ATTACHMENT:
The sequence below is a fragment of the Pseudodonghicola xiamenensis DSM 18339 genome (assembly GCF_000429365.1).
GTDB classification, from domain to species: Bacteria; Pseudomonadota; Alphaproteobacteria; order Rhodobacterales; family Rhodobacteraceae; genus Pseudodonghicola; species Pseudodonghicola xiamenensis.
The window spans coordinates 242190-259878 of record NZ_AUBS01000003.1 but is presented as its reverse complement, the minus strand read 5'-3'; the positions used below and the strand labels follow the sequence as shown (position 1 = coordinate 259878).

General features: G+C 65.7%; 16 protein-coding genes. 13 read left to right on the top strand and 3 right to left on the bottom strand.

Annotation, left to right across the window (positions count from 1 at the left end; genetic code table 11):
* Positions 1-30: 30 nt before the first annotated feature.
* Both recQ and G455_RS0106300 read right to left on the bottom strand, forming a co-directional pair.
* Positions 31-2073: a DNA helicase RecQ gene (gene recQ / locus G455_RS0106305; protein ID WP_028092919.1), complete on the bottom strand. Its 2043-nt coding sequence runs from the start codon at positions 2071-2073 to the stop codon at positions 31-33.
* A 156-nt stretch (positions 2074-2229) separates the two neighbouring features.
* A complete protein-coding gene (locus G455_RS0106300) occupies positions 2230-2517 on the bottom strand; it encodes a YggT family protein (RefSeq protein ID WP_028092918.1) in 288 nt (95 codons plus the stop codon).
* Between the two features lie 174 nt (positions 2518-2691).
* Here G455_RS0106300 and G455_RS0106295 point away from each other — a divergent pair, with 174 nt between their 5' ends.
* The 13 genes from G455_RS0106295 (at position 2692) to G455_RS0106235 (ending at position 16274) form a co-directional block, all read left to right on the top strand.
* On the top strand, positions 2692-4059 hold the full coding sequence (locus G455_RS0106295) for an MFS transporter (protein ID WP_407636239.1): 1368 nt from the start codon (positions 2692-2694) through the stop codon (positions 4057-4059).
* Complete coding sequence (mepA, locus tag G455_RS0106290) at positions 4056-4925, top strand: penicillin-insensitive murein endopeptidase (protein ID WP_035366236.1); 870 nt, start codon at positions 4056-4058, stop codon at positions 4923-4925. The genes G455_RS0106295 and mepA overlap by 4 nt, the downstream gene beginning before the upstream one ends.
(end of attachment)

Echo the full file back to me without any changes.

The sequence below is a fragment of the Pseudodonghicola xiamenensis DSM 18339 genome (assembly GCF_000429365.1).
GTDB classification, from domain to species: Bacteria; Pseudomonadota; Alphaproteobacteria; order Rhodobacterales; family Rhodobacteraceae; genus Pseudodonghicola; species Pseudodonghicola xiamenensis.
The window spans coordinates 242190-259878 of record NZ_AUBS01000003.1 but is presented as its reverse complement, the minus strand read 5'-3'; the positions used below and the strand labels follow the sequence as shown (position 1 = coordinate 259878).

General features: G+C 65.7%; 16 protein-coding genes. 13 read left to right on the top strand and 3 right to left on the bottom strand.

Annotation, left to right across the window (positions count from 1 at the left end; genetic code table 11):
* Positions 1-30: 30 nt before the first annotated feature.
* Both recQ and G455_RS0106300 read right to left on the bottom strand, forming a co-directional pair.
* Positions 31-2073: a DNA helicase RecQ gene (gene recQ / locus G455_RS0106305; protein ID WP_028092919.1), complete on the bottom strand. Its 2043-nt coding sequence runs from the start codon at positions 2071-2073 to the stop codon at positions 31-33.
* A 156-nt stretch (positions 2074-2229) separates the two neighbouring features.
* A complete protein-coding gene (locus G455_RS0106300) occupies positions 2230-2517 on the bottom strand; it encodes a YggT family protein (RefSeq protein ID WP_028092918.1) in 288 nt (95 codons plus the stop codon).
* Between the two features lie 174 nt (positions 2518-2691).
* Here G455_RS0106300 and G455_RS0106295 point away from each other — a divergent pair, with 174 nt between their 5' ends.
* The 13 genes from G455_RS0106295 (at position 2692) to G455_RS0106235 (ending at position 16274) form a co-directional block, all read left to right on the top strand.
* On the top strand, positions 2692-4059 hold the full coding sequence (locus G455_RS0106295) for an MFS transporter (protein ID WP_407636239.1): 1368 nt from the start codon (positions 2692-2694) through the stop codon (positions 4057-4059).
* Complete coding sequence (mepA, locus tag G455_RS0106290) at positions 4056-4925, top strand: penicillin-insensitive murein endopeptidase (protein ID WP_035366236.1); 870 nt, start codon at positions 4056-4058, stop codon at positions 4923-4925. The genes G455_RS0106295 and mepA overlap by 4 nt, the downstream gene beginning before the upstream one ends.